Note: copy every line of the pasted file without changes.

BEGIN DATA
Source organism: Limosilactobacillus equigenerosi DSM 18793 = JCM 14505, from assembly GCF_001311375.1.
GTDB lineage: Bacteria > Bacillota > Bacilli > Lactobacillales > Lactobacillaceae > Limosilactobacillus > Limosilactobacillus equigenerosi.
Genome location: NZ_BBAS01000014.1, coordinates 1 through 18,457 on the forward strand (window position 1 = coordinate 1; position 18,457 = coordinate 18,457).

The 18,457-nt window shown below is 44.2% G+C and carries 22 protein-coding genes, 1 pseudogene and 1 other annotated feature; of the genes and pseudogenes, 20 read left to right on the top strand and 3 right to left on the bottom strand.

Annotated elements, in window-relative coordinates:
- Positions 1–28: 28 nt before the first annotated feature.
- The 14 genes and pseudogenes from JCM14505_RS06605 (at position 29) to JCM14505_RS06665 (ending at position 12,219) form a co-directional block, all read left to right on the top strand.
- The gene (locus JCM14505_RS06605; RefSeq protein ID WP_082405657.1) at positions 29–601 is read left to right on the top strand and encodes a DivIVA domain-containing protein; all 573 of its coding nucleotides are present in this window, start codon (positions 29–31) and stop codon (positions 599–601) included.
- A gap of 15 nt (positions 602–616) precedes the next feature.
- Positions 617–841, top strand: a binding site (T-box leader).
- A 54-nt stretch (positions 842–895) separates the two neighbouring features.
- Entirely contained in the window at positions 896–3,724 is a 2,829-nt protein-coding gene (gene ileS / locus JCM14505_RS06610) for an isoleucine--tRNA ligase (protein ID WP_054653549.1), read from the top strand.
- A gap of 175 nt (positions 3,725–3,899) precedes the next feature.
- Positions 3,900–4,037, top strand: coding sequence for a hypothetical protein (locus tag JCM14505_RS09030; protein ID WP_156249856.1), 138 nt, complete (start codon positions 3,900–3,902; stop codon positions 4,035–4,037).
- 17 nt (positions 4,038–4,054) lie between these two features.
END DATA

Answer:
Source organism: Limosilactobacillus equigenerosi DSM 18793 = JCM 14505, from assembly GCF_001311375.1.
GTDB lineage: Bacteria > Bacillota > Bacilli > Lactobacillales > Lactobacillaceae > Limosilactobacillus > Limosilactobacillus equigenerosi.
Genome location: NZ_BBAS01000014.1, coordinates 1 through 18,457 on the forward strand (window position 1 = coordinate 1; position 18,457 = coordinate 18,457).

The 18,457-nt window shown below is 44.2% G+C and carries 22 protein-coding genes, 1 pseudogene and 1 other annotated feature; of the genes and pseudogenes, 20 read left to right on the top strand and 3 right to left on the bottom strand.

Annotated elements, in window-relative coordinates:
- Positions 1–28: 28 nt before the first annotated feature.
- The 14 genes and pseudogenes from JCM14505_RS06605 (at position 29) to JCM14505_RS06665 (ending at position 12,219) form a co-directional block, all read left to right on the top strand.
- The gene (locus JCM14505_RS06605; RefSeq protein ID WP_082405657.1) at positions 29–601 is read left to right on the top strand and encodes a DivIVA domain-containing protein; all 573 of its coding nucleotides are present in this window, start codon (positions 29–31) and stop codon (positions 599–601) included.
- A gap of 15 nt (positions 602–616) precedes the next feature.
- Positions 617–841, top strand: a binding site (T-box leader).
- A 54-nt stretch (positions 842–895) separates the two neighbouring features.
- Entirely contained in the window at positions 896–3,724 is a 2,829-nt protein-coding gene (gene ileS / locus JCM14505_RS06610) for an isoleucine--tRNA ligase (protein ID WP_054653549.1), read from the top strand.
- A gap of 175 nt (positions 3,725–3,899) precedes the next feature.
- Positions 3,900–4,037, top strand: coding sequence for a hypothetical protein (locus tag JCM14505_RS09030; protein ID WP_156249856.1), 138 nt, complete (start codon positions 3,900–3,902; stop codon positions 4,035–4,037).
- 17 nt (positions 4,038–4,054) lie between these two features.